Status of the Rulemaking Proceeding

  The comment period on the proposed rule closed on December 22, 1988 (53 Fed.Reg. at 37263). The agency received a total of 272 comments from individual consumers, consumer groups, tampon manufacturers, health care professionals, and researchers. The comments address virtually every aspect of the proposed rule, beginning with its substantive basis and continuing through FDA's proposed effective date for any final rule based on the proposal. Thus, the comments discuss, among other things, (1) the incidence of Toxic Shock Syndrome and its association with tampon use and tampon absorbency, (2) the legal theories under which tampons would be misbranded within the meaning of the Federal Food, Drug, and Cosmetic Act, 21 U.S.C. §§ 321(n), 352(a) and 352(f), (3) the use of single numbers, ranges of numbers, and letters to express absorbency, (4) the desirability of standardizing or proscribing the terms currently used by manufacturers to denote the absorbency of their products, (5) the location of absorbency information on tampon package labels and other tampon labeling, (6) the need to reformulate certain styles of certain tampon brands if the proposed rule is adopted, (7) sampling and testing of tampons to determine their absorbency, (8) ingredient labeling, and (9) whether to exempt certain tampons from the requirements of any final rule.

  In short, the comments respond to the proposed rule in general and to the many specific questions posed by FDA in the preamble to the proposal (see, e.g., 53 Fed.Reg. at 37255, 37260, and 37261).

  As of this date, a staff-level working group, consisting of regulation writers, scientists, policy analysts, and attorneys from FDA's Center for Devices and Radiological Health (which has primary responsibility for the agency's regulation of medical devices), FDA's Office of the Associate Commissioner for Regulatory Affairs, FDA's Office of the Associate Commissioner for Consumer Affairs, and FDA's Office of the Chief Counsel, has reviewed, summarized, and organized virtually all the comments, prepared draft responses to the significant comments, and begun to develop a final rule and preamble for review within FDA.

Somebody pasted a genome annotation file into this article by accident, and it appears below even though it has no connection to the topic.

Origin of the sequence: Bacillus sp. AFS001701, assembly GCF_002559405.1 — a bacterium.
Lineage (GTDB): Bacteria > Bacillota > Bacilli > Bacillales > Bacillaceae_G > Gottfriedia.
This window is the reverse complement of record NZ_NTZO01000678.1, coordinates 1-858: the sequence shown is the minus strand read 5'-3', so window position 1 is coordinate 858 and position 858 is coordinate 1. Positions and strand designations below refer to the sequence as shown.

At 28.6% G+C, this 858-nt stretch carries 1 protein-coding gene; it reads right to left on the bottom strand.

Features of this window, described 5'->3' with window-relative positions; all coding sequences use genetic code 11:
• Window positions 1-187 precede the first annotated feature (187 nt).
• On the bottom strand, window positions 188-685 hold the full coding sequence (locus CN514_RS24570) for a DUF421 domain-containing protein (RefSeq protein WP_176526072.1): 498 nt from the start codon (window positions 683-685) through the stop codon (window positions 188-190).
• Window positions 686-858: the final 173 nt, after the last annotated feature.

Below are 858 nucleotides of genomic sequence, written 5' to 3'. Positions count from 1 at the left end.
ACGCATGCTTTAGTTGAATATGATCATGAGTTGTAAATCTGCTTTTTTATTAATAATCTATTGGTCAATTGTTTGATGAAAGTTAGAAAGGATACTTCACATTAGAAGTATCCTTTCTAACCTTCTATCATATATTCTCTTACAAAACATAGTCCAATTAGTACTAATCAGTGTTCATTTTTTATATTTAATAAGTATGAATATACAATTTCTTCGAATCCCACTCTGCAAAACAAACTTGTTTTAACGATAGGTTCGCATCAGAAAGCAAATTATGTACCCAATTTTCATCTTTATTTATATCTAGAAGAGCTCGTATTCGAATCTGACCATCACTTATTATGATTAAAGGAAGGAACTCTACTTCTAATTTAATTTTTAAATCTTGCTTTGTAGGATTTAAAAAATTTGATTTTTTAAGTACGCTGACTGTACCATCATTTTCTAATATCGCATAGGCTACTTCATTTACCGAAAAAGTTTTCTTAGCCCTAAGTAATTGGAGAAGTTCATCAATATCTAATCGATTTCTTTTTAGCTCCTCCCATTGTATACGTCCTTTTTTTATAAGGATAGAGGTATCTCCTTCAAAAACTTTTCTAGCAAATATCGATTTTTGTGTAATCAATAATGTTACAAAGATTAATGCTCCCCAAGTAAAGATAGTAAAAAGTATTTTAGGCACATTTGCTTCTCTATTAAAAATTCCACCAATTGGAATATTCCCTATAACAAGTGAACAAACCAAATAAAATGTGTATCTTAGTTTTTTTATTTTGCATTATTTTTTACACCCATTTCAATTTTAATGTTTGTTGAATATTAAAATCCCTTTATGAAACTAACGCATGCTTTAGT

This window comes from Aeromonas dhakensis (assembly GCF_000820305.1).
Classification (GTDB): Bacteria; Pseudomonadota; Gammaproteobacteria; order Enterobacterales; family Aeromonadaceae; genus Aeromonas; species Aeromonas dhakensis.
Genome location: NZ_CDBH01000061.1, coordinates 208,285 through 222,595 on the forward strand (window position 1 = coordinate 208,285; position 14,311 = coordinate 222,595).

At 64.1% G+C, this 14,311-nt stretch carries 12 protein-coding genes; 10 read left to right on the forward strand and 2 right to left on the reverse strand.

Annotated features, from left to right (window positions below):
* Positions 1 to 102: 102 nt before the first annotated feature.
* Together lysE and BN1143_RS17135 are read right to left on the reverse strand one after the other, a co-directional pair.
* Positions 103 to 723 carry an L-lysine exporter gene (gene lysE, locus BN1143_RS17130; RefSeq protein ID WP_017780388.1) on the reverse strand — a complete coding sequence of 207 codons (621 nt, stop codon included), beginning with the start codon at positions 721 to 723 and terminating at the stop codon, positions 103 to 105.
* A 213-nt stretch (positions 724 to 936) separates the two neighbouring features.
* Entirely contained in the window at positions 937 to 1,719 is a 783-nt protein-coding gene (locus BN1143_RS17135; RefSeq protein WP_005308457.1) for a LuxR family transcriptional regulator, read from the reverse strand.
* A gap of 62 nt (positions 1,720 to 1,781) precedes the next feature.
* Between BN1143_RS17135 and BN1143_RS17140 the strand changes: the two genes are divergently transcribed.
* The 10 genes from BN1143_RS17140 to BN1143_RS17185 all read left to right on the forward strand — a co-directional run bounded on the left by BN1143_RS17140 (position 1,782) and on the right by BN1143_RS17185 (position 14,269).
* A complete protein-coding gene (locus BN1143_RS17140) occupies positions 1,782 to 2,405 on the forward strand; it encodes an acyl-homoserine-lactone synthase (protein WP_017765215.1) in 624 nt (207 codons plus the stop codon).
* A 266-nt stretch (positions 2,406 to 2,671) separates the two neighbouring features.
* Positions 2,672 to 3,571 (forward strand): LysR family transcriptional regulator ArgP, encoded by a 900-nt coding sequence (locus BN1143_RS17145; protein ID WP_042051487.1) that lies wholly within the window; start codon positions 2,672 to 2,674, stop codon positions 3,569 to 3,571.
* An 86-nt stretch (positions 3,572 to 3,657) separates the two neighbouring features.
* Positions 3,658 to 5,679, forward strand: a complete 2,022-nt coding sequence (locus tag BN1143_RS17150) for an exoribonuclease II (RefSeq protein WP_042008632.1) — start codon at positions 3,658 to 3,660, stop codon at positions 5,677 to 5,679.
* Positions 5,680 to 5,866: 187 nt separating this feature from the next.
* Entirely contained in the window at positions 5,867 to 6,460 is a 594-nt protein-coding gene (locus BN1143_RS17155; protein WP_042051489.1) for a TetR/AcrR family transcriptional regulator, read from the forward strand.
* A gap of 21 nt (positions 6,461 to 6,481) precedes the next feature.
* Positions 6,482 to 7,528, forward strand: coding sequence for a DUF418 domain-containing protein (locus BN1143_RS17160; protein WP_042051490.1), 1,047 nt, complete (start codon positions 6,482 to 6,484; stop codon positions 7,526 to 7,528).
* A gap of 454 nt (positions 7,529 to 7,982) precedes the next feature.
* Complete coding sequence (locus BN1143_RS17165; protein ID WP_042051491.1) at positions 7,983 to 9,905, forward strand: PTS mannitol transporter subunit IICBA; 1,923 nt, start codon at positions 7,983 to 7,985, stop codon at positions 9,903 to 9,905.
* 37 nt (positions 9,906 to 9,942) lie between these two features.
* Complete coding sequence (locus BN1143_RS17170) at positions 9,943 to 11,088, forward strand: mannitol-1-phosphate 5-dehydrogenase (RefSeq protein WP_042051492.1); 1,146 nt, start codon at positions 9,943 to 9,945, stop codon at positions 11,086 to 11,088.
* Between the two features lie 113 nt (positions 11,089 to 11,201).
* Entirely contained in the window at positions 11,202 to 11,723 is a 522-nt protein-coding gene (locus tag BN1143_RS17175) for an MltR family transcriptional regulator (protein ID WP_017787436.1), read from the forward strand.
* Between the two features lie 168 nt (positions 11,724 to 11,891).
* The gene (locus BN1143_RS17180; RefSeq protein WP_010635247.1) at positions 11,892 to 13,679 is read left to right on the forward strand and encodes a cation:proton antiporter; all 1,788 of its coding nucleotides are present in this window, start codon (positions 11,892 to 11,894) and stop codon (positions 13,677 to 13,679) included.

The working group expects to complete a draft final rule for concurrent circulation within various offices in the agency and, subsequently, the Office of the Commissioner, by the mid-February 1989. Once the Commissioner reviews and signs the final rule, the agency will forward it to the Secretary for his signature, pursuant to 21 C.F.R. § 5.11. Once the Secretary signs the final rule, the Department will forward it to OMB for review under the Paperwork Reduction Act and Executive Order 12291. OMB review is the last step prior to issuance of the final rule by DHHS and publication in the Federal Register, which ordinarily occurs within ten days after the conclusion of OMB review.

  Because of the several layers of executive branch review following preparation of the final rule by the working group described above, other matters competing for attention of the interested executive branch officials, and additional factors, it is impossible to predict with confidence when the final rule will be published. As of this writing, however, we expect that the final rule will be published no later than April 30, 1989.